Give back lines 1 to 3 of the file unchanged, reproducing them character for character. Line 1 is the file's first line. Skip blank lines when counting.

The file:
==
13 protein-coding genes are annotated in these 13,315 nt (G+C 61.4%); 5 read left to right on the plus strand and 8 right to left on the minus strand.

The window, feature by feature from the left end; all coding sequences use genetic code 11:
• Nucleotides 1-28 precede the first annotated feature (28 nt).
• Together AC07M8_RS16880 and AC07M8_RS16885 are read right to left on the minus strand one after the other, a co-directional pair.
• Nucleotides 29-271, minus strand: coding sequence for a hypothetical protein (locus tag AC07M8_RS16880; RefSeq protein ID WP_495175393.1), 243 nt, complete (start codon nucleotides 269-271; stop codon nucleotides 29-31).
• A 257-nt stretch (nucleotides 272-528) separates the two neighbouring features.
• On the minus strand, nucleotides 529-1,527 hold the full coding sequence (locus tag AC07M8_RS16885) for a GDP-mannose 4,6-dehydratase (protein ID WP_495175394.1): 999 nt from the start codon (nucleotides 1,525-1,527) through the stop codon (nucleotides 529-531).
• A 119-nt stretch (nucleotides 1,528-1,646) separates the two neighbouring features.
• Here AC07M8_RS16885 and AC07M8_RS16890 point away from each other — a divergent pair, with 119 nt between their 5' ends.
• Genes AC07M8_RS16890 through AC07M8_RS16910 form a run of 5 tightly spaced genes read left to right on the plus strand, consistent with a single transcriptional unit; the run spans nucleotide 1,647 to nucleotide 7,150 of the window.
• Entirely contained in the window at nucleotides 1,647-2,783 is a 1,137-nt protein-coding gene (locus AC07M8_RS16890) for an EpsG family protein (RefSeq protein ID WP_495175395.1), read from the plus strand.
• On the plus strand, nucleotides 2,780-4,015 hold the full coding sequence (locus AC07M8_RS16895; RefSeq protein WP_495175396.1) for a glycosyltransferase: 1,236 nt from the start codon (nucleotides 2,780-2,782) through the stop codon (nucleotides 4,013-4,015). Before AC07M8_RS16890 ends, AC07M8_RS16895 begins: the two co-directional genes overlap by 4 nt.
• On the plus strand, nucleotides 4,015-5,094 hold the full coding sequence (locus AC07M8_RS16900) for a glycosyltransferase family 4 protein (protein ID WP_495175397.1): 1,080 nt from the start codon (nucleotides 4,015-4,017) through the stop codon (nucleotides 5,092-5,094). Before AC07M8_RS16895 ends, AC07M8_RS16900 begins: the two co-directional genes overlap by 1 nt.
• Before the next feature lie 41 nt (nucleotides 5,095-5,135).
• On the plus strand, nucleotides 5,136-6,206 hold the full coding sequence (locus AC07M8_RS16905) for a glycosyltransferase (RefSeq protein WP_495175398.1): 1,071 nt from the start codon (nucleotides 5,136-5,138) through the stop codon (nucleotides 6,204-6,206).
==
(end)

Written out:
13 protein-coding genes are annotated in these 13,315 nt (G+C 61.4%); 5 read left to right on the plus strand and 8 right to left on the minus strand.

The window, feature by feature from the left end; all coding sequences use genetic code 11:
• Nucleotides 1-28 precede the first annotated feature (28 nt).